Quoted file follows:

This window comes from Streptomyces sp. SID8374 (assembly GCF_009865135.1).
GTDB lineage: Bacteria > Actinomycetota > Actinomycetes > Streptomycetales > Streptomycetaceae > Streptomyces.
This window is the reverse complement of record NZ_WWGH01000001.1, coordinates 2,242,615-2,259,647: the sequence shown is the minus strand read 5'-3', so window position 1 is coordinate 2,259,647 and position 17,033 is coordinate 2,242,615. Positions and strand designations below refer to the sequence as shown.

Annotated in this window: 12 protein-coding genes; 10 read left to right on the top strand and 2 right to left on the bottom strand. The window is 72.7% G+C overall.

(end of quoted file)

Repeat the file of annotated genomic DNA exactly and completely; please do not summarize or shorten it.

This window comes from Streptomyces sp. SID8374 (assembly GCF_009865135.1).
GTDB lineage: Bacteria > Actinomycetota > Actinomycetes > Streptomycetales > Streptomycetaceae > Streptomyces.
This window is the reverse complement of record NZ_WWGH01000001.1, coordinates 2,242,615-2,259,647: the sequence shown is the minus strand read 5'-3', so window position 1 is coordinate 2,259,647 and position 17,033 is coordinate 2,242,615. Positions and strand designations below refer to the sequence as shown.

Annotated in this window: 12 protein-coding genes; 10 read left to right on the top strand and 2 right to left on the bottom strand. The window is 72.7% G+C overall.